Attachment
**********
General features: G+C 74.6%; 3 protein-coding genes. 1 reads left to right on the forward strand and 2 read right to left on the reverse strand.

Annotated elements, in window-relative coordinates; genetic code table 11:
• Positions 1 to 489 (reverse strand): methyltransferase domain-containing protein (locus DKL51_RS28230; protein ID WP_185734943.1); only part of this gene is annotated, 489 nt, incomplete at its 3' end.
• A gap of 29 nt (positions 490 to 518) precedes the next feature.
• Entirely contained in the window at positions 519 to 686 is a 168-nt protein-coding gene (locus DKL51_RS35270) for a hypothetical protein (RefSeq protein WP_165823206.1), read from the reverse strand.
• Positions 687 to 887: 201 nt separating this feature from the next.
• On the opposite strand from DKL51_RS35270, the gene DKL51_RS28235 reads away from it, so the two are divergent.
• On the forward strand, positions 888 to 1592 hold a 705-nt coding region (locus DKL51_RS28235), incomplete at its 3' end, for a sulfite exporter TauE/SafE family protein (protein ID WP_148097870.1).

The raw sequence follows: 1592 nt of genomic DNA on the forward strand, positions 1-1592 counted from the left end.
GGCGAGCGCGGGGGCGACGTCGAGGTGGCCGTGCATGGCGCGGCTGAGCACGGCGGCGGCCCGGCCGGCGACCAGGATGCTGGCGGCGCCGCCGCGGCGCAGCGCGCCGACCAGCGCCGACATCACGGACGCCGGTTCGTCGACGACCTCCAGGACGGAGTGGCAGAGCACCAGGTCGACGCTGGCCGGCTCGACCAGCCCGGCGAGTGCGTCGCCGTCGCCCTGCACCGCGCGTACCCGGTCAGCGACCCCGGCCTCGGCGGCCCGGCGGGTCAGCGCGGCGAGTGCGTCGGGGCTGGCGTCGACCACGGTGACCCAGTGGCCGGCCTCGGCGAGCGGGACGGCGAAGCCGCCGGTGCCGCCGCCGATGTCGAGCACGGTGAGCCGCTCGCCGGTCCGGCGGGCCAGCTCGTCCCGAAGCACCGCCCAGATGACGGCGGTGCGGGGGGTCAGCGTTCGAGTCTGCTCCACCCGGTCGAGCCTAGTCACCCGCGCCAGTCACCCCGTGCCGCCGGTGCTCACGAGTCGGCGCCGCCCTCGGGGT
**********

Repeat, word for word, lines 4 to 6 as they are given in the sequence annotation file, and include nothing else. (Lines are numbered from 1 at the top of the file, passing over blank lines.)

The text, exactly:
• A gap of 29 nt (positions 490 to 518) precedes the next feature.
• Entirely contained in the window at positions 519 to 686 is a 168-nt protein-coding gene (locus DKL51_RS35270) for a hypothetical protein (RefSeq protein WP_165823206.1), read from the reverse strand.
• Positions 687 to 887: 201 nt separating this feature from the next.